Liberals will defend universal health care, Ignatieff says

NationalPost.com – Canada – Liberal Leader Michael Ignatieff addresses supporters in Abbotsford, B.C. on Aug. 22, 2010.
Friday, Sept. 3, 2010.   Meagan Fitzpatrick, Postmedia News

Canadians would rather see their tax dollars spent on health care than “prisons and planes,”according to Liberal Leader Michael Ignatieff, who says his party is the one to trust to improve the health-care system and to keep it publicly funded.

Prime Minister Stephen Harper’s Conservative government is spending millions to expand jail sizes to accommodate a projected increase of prisoners as a result of new crime legislation, and millions on maintenance contracts for existing fighter jets and the acquisition of new ones to replace them.

Prisons and planes are not the priorities of Canadians, Mr. Ignatieff said Wednesday at a news conference in Baddeck, N.S., after the Liberal summer caucus meeting. They are more concerned about child care, post-secondary education for their children, retirement security and their health care, he said.

In an interview with Postmedia News that same day, Mr. Ignatieff elaborated on his views of the state of health care in Canada, how the system needs to be reformed and who should pay for it.

He agrees with those in the field who say the current system is not sustainable and outlined several specific areas where he says a Liberal government would focus its efforts to strengthen it.

“Sustainable on the present track? No, I think we’re going to have to take action together,” Mr. Ignatieff said. “Four years of this Conservative government, we’ve really done nothing substantial on health care.”

Preventing people from using the health-care system in the first place would be a main component of a Liberal government’s plan to alleviate the growing strain on it, Mr. Ignatieff said.

“More health, less health care — I just think that’s crucial,” Mr. Ignatieff said. “You’ve got to pull some demand out.”

Health prevention and promotion programs, and improving the health of aboriginal people would be part of that initiative. Aboriginal health is an area where “the federal government can and must act,” Mr. Ignatieff said, adding that some of the specific problems in that area are “a real shocker.”

To cut down on hospital costs, a national home-care strategy needs to be developed that would include tax credits for caregivers, he said.

Calling it “the next frontier,” and an emerging focus of debate, Mr. Ignatieff said prescription drug coverage is something he heard a lot of concern about from Canadians as he toured the country this summer. The question of how prescription drugs should be paid for is something the Liberal party is “looking actively at,” Mr. Ignatieff said.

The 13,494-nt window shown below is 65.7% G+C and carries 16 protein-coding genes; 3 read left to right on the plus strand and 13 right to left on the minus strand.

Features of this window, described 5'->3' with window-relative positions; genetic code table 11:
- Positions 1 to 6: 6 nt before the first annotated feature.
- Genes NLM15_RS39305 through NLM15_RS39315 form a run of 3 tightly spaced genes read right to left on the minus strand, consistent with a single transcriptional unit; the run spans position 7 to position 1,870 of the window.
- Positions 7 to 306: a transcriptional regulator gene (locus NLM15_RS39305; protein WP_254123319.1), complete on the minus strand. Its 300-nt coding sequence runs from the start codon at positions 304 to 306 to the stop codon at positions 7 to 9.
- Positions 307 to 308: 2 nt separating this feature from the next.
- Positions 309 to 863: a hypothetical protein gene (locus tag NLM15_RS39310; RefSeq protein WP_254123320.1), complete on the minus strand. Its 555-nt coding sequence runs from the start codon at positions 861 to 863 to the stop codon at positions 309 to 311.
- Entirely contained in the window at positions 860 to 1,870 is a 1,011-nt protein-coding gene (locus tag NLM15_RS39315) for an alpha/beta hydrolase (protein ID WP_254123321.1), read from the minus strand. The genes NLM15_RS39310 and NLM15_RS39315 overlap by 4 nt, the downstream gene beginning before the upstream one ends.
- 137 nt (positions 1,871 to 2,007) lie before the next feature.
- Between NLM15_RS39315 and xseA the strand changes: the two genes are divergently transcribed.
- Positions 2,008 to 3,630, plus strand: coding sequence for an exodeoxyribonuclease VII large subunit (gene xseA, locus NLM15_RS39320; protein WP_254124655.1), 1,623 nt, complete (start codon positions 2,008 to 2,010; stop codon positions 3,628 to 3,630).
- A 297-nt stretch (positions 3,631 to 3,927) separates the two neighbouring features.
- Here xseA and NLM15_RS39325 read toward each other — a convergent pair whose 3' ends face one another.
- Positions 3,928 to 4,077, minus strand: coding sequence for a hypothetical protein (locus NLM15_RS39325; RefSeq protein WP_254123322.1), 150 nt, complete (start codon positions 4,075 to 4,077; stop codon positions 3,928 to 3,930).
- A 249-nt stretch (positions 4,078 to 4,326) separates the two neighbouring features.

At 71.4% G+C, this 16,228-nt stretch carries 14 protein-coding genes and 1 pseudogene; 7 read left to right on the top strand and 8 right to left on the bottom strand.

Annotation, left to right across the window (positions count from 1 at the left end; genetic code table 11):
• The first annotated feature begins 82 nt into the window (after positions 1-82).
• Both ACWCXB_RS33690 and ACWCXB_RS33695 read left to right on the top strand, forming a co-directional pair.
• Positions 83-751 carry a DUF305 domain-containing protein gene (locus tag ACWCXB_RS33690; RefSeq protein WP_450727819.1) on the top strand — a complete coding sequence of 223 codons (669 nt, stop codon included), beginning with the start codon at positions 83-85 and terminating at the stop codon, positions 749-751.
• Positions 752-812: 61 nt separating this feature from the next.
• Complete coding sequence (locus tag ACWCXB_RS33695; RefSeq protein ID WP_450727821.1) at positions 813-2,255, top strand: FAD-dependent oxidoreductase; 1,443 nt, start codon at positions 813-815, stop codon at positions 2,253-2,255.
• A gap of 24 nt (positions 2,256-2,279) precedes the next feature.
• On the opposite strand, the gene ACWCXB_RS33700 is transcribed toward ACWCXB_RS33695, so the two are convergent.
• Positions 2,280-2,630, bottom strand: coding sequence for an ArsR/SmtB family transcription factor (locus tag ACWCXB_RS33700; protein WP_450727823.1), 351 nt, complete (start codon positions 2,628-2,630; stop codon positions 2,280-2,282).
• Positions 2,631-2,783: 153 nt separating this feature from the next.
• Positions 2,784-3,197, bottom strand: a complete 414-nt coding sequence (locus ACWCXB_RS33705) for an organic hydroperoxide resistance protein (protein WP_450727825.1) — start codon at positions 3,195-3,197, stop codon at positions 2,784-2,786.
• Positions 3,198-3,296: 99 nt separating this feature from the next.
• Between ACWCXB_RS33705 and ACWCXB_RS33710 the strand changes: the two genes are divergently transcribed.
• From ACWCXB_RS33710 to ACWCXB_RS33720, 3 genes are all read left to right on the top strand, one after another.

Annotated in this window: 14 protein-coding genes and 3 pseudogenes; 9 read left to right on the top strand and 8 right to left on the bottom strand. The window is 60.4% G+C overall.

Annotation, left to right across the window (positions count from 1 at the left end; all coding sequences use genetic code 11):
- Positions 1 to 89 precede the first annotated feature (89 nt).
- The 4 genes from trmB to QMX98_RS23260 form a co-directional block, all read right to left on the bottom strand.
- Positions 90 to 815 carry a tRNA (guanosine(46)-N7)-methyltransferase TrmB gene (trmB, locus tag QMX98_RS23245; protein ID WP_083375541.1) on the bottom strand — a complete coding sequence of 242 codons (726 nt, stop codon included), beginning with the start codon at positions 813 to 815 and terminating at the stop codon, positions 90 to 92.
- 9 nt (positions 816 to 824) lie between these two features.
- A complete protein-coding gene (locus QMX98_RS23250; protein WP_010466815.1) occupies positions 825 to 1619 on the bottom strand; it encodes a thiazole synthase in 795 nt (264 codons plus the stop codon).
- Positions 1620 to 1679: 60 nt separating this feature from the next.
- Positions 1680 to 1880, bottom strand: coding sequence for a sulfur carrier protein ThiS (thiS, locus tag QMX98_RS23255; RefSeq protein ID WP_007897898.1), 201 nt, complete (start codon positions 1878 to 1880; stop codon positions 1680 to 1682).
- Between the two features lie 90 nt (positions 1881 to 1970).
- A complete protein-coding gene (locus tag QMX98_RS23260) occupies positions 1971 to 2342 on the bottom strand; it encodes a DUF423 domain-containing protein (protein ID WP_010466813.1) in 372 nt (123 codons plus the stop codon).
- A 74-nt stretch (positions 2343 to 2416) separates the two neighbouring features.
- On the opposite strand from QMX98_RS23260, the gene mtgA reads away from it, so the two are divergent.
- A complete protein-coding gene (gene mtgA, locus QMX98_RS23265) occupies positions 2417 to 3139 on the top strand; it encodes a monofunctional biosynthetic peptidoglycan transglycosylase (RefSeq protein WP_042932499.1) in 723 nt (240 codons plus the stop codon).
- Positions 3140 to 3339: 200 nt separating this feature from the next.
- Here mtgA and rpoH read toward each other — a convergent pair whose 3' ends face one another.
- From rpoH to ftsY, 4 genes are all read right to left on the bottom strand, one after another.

Who should pay for health care — and how — are questions in a larger discussion about reforming Canada’s health-care system. The Canadian Medical Association, the group representing Canada’s doctors, recently released a report calling for a national debate about transforming the health-care system, and for the federal and provincial governments to start talking about the funding agreements that will expire in 2014.

Finding efficiencies within the existing system and adding more accountability to how health-care dollars are spent are becoming familiar refrains from the CMA, and ones Mr. Ignatieff agrees with. Pumping more money into the system and raising taxes to do it isn’t the way to go, Mr. Ignatieff said, adding he wants spending to be made more efficient.

Over the course of the tour, Mr. Ignatieff has emphasized where his party lies in the debate over public and private health care.

“I’m a very firm believer that we don’t want user fees,” he told Postmedia News. “We want universal, accessible, free-at-the-point-of-service health care, paid out of general revenue,” Mr. Ignatieff told Postmedia News. “That’s just bottom line. Otherwise we get two-tiered.”

On the health-care front in the next campaign, Mr. Ignatieff will attempt to portray the Conservatives as a party that is uninterested in improving health care and is leaving it to the provinces. He said there is a “philosophical difference”between how the two parties approach the health-care file, and going forward Canadians can expect to hear more from Mr. Ignatieff on that.

“What we have said passionately over and over again, is who do you trust here to defend universal health care?” he said.

The choice is between a party that wrote the Canada Health Act or a party that has criticized it, according to Mr. Ignatieff.

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